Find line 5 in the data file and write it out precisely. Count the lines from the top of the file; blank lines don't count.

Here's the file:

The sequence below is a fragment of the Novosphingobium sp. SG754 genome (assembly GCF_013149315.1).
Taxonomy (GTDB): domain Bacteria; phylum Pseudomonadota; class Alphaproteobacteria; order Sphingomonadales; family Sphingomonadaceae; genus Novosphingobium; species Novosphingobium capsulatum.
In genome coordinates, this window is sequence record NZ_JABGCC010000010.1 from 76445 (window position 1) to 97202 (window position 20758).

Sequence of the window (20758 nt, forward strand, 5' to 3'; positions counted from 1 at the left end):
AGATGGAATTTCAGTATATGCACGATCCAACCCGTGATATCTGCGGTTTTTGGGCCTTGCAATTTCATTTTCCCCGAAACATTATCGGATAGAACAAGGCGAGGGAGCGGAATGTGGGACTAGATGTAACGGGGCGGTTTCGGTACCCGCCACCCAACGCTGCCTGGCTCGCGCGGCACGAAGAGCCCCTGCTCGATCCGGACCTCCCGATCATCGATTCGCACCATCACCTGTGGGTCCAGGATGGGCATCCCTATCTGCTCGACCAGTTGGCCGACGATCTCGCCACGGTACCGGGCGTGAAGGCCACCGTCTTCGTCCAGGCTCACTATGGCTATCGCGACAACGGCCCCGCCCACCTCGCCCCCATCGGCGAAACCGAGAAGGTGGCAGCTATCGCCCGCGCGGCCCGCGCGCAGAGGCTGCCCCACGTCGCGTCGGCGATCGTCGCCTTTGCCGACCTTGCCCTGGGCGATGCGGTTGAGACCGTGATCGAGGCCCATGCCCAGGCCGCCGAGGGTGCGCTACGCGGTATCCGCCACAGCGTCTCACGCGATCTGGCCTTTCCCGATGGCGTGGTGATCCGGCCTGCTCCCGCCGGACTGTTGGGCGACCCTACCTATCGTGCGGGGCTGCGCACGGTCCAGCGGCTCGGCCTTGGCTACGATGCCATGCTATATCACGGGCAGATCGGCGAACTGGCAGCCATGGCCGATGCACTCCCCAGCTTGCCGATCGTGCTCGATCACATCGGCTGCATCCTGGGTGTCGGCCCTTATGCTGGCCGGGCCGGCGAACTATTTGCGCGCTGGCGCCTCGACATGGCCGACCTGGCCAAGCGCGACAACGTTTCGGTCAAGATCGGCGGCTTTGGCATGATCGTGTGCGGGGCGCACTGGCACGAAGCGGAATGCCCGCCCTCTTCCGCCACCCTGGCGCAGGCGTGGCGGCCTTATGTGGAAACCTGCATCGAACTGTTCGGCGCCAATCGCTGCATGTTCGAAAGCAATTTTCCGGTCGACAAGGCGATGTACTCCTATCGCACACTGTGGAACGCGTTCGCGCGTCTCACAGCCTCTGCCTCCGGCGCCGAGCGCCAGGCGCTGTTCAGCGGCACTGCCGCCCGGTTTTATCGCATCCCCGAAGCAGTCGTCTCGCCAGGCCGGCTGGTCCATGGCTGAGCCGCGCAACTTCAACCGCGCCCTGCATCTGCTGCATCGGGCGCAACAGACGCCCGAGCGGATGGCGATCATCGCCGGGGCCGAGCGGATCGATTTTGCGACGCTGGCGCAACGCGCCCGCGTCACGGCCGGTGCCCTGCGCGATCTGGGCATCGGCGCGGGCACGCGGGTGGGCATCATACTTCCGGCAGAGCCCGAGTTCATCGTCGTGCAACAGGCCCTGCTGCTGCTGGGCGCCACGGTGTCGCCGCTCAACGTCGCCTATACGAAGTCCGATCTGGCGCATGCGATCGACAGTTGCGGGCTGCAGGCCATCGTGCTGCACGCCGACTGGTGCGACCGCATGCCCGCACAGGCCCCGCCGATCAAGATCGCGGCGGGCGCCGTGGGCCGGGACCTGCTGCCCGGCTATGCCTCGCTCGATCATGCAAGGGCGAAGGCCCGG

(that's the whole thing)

AGATGGAATTTCAGTATATGCACGATCCAACCCGTGATATCTGCGGTTTTTGGGCCTTGCAATTTCATTTTCCCCGAAACATTATCGGATAGAACAAGGCGAGGGAGCGGAATGTGGGACTAGATGTAACGGGGCGGTTTCGGTACCCGCCACCCAACGCTGCCTGGCTCGCGCGGCACGAAGAGCCCCTGCTCGATCCGGACCTCCCGATCATCGATTCGCACCATCACCTGTGGGTCCAGGATGGGCATCCCTATCTGCTCGACCAGTTGGCCGACGATCTCGCCACGGTACCGGGCGTGAAGGCCACCGTCTTCGTCCAGGCTCACTATGGCTATCGCGACAACGGCCCCGCCCACCTCGCCCCCATCGGCGAAACCGAGAAGGTGGCAGCTATCGCCCGCGCGGCCCGCGCGCAGAGGCTGCCCCACGTCGCGTCGGCGATCGTCGCCTTTGCCGACCTTGCCCTGGGCGATGCGGTTGAGACCGTGATCGAGGCCCATGCCCAGGCCGCCGAGGGTGCGCTACGCGGTATCCGCCACAGCGTCTCACGCGATCTGGCCTTTCCCGATGGCGTGGTGATCCGGCCTGCTCCCGCCGGACTGTTGGGCGACCCTACCTATCGTGCGGGGCTGCGCACGGTCCAGCGGCTCGGCCTTGGCTACGATGCCATGCTATATCACGGGCAGATCGGCGAACTGGCAGCCATGGCCGATGCACTCCCCAGCTTGCCGATCGTGCTCGATCACATCGGCTGCATCCTGGGTGTCGGCCCTTATGCTGGCCGGGCCGGCGAACTATTTGCGCGCTGGCGCCTCGACATGGCCGACCTGGCCAAGCGCGACAACGTTTCGGTCAAGATCGGCGGCTTTGGCATGATCGTGTGCGGGGCGCACTGGCACGAAGCGGAATGCCCGCCCTCTTCCGCCACCCTGGCGCAGGCGTGGCGGCCTTATGTGGAAACCTGCATCGAACTGTTCGGCGCCAATCGCTGCATGTTCGAAAGCAATTTTCCGGTCGACAAGGCGATGTACTCCTATCGCACACTGTGGAACGCGTTCGCGCGTCTCACAGCCTCTGCCTCCGGCGCCGAGCGCCAGGCGCTGTTCAGCGGCACTGCCGCCCGGTTTTATCGCATCCCCGAAGCAGTCGTCTCGCCAGGCCGGCTGGTCCATGGCTGAGCCGCGCAACTTCAACCGCGCCCTGCATCTGCTGCATCGGGCGCAACAGACGCCCGAGCGGATGGCGATCATCGCCGGGGCCGAGCGGATCGATTTTGCGACGCTGGCGCAACGCGCCCGCGTCACGGCCGGTGCCCTGCGCGATCTGGGCATCGGCGCGGGCACGCGGGTGGGCATCATACTTCCGGCAGAGCCCGAGTTCATCGTCGTGCAACAGGCCCTGCTGCTGCTGGGCGCCACGGTGTCGCCGCTCAACGTCGCCTATACGAAGTCCGATCTGGCGCATGCGATCGACAGTTGCGGGCTGCAGGCCATCGTGCTGCACGCCGACTGGTGCGACCGCATGCCCGCACAGGCCCCGCCGATCAAGATCGCGGCGGGCGCCGTGGGCCGGGACCTGCTGCCCGGCTATGCCTCGCTCGATCATGCAAGGGCGAAGGCCCGG